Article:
"In other words, yes, we really do want to take your guns. Maybe not all of them. But a lot of them."
—Josh Marshall, Talking Points Memo

Okay. All I've got's an antique rifle that would likely explode if fired, so no big deal to me. I would love to live in a country with far, far fewer guns. One of the reasons I think the NRA should be considered complicit with murder is their careful collusion over the last few decades with gun manufacturers to keep a flooded market profitable by using every scare tactic they could imagine to encourage people to keep buying. (I've written about all this, and other aspects of gun culture, plenty of times before.) I'm quite comfortable around guns, since I grew up with them as an everyday object (everything from .22 pistols to fully-automatic machine guns), and I have many friends who are gun owners, even gun nuts. But though I sometimes find guns attractive, even fascinating, I don't like them and I wish there were vastly fewer. The Oregon shooting happened at a place I'm familiar with, half an hour from the home of one of my best, most beloved friends. The present reality of mass shootings in the US is grotesque, and the easy availability of guns is a major part of the problem.

But I think Josh Marshall is delusional. No matter how much you wish for it, the guns in the United States are not going to be confiscated, and not just because of a lack of political will. The NRA sells the fear of confiscation to gun nuts all the time, but it is not just unlikely and not just politically difficult — given the amount of guns in the US, it is as close to impossible to achieve as any such thing could be. The horse left the barn at least forty years ago.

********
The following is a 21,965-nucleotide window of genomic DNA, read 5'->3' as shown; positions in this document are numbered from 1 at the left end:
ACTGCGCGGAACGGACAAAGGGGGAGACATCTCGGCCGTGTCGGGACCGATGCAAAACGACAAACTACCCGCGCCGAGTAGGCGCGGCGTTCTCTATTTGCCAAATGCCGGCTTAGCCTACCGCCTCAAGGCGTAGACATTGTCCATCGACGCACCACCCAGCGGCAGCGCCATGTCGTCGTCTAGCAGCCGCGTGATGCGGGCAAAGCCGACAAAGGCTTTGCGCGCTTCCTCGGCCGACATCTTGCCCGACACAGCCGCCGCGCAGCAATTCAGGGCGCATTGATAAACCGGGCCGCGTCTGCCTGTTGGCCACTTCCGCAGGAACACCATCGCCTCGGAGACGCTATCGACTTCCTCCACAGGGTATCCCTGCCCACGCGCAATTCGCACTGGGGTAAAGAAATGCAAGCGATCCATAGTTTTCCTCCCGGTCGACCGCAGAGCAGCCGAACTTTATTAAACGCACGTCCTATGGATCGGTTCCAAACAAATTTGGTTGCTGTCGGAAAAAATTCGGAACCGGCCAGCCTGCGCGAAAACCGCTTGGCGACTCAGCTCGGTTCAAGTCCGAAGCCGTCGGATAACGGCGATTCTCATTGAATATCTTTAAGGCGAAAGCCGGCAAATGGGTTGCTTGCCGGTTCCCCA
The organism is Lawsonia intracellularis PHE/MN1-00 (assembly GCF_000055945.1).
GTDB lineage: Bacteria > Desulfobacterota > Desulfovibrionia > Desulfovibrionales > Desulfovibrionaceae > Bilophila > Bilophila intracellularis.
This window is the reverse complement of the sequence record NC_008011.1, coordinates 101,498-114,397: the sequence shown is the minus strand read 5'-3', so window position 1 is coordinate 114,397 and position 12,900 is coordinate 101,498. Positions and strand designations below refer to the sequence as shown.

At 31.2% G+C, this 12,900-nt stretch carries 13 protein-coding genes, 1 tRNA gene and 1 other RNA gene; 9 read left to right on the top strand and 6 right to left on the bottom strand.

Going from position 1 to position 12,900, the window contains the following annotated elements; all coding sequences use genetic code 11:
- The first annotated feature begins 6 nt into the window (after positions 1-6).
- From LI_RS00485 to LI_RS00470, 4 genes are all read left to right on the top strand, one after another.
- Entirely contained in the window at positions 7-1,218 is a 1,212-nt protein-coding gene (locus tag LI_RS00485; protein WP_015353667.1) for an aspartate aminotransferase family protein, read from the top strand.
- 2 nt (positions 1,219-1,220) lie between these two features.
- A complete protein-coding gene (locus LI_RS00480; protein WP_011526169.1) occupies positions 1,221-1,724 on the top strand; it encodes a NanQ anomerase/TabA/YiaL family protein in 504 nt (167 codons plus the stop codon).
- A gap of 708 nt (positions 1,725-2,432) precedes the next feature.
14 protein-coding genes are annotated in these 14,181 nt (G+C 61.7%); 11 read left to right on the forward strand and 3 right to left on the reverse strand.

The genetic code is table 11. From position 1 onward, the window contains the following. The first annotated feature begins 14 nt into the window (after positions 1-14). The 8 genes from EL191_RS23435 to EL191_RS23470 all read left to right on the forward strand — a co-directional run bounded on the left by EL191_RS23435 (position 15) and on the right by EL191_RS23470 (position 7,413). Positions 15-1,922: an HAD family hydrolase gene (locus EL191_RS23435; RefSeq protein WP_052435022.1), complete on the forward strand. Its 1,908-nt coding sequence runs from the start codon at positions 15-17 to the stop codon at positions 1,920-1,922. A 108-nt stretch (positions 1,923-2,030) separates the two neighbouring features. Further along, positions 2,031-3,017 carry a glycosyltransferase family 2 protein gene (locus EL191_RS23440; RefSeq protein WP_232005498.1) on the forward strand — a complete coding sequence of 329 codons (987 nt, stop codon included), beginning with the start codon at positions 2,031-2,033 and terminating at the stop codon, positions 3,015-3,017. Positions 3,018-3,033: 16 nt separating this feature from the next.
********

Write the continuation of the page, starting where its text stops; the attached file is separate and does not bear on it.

Certainly, it's valuable for activists to come out and say what they want rather than to lie or, at best, hedge their commentary to appear less radical. I like radicals, especially nonviolent ones, so I'm all for being openly radical. Own your radicalism!

And the idealism in Marshall's blog post is nice. I understand the feeling. But it's fairy-tale utopian. You want to think big, to be honest about your ultimate goals, and so you want to stop talking about things like universal background checks and maybe some restrictions on certain sizes of magazines and certain styles of rifles, things that might be possible to accomplish but are clearly small measures. I get it. I would like to stop talking about how I'll pay next month's bills and instead dream about winning the lottery.